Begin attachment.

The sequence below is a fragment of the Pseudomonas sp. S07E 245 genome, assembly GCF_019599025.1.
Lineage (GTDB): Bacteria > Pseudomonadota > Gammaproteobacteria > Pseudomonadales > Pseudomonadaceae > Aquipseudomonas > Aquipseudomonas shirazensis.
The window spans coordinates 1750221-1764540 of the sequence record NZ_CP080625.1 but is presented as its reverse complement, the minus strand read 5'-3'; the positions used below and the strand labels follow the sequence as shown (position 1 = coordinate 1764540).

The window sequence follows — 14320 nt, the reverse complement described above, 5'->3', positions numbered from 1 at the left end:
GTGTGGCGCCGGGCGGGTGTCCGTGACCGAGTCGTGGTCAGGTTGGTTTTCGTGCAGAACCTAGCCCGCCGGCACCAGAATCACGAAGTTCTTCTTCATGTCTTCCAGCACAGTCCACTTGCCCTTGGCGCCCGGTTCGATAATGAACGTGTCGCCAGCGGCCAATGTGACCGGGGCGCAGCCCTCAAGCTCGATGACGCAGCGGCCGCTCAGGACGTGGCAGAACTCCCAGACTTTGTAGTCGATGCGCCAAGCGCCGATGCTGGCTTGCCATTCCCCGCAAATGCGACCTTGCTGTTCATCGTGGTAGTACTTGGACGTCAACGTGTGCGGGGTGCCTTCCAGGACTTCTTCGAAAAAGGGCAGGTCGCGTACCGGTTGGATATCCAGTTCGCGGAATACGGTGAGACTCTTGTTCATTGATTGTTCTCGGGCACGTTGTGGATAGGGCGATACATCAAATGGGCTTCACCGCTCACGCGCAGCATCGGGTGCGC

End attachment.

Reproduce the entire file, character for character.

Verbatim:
The sequence below is a fragment of the Pseudomonas sp. S07E 245 genome, assembly GCF_019599025.1.
Lineage (GTDB): Bacteria > Pseudomonadota > Gammaproteobacteria > Pseudomonadales > Pseudomonadaceae > Aquipseudomonas > Aquipseudomonas shirazensis.
The window spans coordinates 1750221-1764540 of the sequence record NZ_CP080625.1 but is presented as its reverse complement, the minus strand read 5'-3'; the positions used below and the strand labels follow the sequence as shown (position 1 = coordinate 1764540).

The window sequence follows — 14320 nt, the reverse complement described above, 5'->3', positions numbered from 1 at the left end:
GTGTGGCGCCGGGCGGGTGTCCGTGACCGAGTCGTGGTCAGGTTGGTTTTCGTGCAGAACCTAGCCCGCCGGCACCAGAATCACGAAGTTCTTCTTCATGTCTTCCAGCACAGTCCACTTGCCCTTGGCGCCCGGTTCGATAATGAACGTGTCGCCAGCGGCCAATGTGACCGGGGCGCAGCCCTCAAGCTCGATGACGCAGCGGCCGCTCAGGACGTGGCAGAACTCCCAGACTTTGTAGTCGATGCGCCAAGCGCCGATGCTGGCTTGCCATTCCCCGCAAATGCGACCTTGCTGTTCATCGTGGTAGTACTTGGACGTCAACGTGTGCGGGGTGCCTTCCAGGACTTCTTCGAAAAAGGGCAGGTCGCGTACCGGTTGGATATCCAGTTCGCGGAATACGGTGAGACTCTTGTTCATTGATTGTTCTCGGGCACGTTGTGGATAGGGCGATACATCAAATGGGCTTCACCGCTCACGCGCAGCATCGGGTGCGC